Stinging nettle tea is a folk remedy for illnesses such as joint pain and water retention. These days, the herbal tea enjoys continued respect from the alternative medicine community. Nettle root tea may lower men's risk of benign prostatic hyperplasia, while nettle leaf tea is studied for its potential to treat osteoarthritis, high blood pressure and diabetes. You may be concerned, however, that stinging nettle tea is painful to drink or that it will provoke dangerous side effects.
In his book “Identifying and Harvesting Edible and Medicinal Plants,” wild foods author Steve Brill reports that amateur foragers in his education groups are wary about ingesting stinging nettle because the plants are notoriously painful when accidentally touched. Euell Gibbons, the well-known advocate of wild plant foraging, once wrote that nettle “weeds” are so feared and reviled for their invasive qualities and their stinging plant parts, that few people realize nettles make useful -- and painless -- tea and food when prepared properly. Boiling, drying, infusing or steaming removes the stingers from nettles within seconds.
Potential side effects from stinging nettle tea include mild indigestion. Despite the fact that stinging nettle is a mild diuretic, in some cases the tea reportedly caused water retention. If you prepare your own nettle leaf or root tea, being stung during the harvesting and drying processes represents another obvious hazard. University of Maryland Medical Center (UMMC) notes, however, that the herbal tea is generally considered safe for most people.
Drug interactions with stinging nettle tea are considered unlikely, according New York University’s Langone Medical Center. Stinging nettle’s potential to lower blood pressure is generally considered a positive aspect of the herb. But UMMC warns that if you are taking prescription medication for high blood pressure, stinging nettle tea may dangerously increase the prescription medication’s strength. Similarly, the herb’s ability to lower blood sugar or thin the blood may dangerously magnify diabetes or blood-thinning medications. For people taking prescription diuretics, the diuretic action of stinging nettle tea may prove too strong a combination and provoke dehydration in some people. While the NYU Langone Medical Center echoes these warnings, the institution notes that the risks are “theoretical” and that no known drug interactions are on record.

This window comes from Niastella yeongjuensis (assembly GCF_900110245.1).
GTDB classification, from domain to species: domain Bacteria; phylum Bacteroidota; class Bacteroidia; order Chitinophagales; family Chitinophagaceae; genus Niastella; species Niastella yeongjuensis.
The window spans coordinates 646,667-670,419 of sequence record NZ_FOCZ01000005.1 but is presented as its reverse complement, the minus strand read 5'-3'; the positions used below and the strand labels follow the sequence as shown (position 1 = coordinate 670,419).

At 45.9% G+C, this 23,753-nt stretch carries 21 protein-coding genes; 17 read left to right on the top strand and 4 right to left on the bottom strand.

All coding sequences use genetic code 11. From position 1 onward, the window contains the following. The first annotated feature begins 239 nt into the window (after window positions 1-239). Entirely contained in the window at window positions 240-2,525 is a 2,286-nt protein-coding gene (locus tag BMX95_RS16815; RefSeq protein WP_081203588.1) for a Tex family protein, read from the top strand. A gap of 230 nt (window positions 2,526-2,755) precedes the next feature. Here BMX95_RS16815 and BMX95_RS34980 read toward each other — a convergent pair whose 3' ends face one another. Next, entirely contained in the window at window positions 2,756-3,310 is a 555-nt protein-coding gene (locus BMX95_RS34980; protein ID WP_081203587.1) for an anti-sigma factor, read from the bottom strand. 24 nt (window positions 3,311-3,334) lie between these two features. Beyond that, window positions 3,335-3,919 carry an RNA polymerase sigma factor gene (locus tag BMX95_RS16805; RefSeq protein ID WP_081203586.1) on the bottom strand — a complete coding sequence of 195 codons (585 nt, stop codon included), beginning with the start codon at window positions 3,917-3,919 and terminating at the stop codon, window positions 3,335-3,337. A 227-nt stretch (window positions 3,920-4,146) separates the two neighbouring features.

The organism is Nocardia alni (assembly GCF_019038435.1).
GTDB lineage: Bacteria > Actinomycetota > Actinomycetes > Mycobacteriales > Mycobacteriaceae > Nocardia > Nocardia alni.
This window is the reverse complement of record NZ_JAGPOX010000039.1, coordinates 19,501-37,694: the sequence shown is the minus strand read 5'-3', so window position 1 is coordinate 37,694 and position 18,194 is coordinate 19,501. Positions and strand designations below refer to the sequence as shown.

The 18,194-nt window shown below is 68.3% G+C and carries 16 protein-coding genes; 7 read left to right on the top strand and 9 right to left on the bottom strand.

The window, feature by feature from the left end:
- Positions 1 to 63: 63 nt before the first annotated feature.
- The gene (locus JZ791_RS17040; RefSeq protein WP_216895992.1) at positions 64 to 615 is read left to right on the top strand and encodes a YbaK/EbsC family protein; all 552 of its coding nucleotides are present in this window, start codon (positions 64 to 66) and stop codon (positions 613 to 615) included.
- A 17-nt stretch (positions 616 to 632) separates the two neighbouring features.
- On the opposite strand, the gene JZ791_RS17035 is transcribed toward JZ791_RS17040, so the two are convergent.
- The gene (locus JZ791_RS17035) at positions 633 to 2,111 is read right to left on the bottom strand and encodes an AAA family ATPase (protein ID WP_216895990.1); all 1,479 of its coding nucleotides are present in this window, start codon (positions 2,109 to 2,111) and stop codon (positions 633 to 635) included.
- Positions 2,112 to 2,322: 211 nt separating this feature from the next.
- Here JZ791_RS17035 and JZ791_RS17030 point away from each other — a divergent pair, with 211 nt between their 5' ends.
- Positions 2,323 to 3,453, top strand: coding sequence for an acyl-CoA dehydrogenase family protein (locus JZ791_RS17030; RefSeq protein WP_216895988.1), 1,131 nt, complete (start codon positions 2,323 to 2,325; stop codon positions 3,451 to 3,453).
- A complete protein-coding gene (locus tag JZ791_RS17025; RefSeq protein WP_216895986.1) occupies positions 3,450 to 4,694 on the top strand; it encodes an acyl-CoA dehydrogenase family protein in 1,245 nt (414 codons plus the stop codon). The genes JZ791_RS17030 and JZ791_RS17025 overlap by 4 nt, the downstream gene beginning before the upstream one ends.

According to Brill, tea made from late-season nettle leaves may contain compounds harmful to the kidneys; gather leaves before they flower. UMMC warns pregnant women to avoid nettle tea because it can potentially cause miscarriage. However, as with many herbal medications for pregnant women, the warning is the subject of some debate. The American Pregnancy Association, while noting nettle tea’s rating as “likely unsafe” from the Natural Medicines Database, suggests that women ask their obstetrician before ruling nettle tea in or out of your diet. Some herbalists and midwives recommend the mineral-rich tea to bolster health during pregnancy.
- University of Maryland Medical Center: Stinging Nettle
- NYU Langone Medical Center: Nettle
- American Pregnancy Association: Drinking Herbal Teas During Pregnancy
- RuralVermont.com; The Common Stinging Nettle; Euell Gibbons
- "Identifying and Harvesting Edible and Medicinal Plants"; Steve Brill; 1994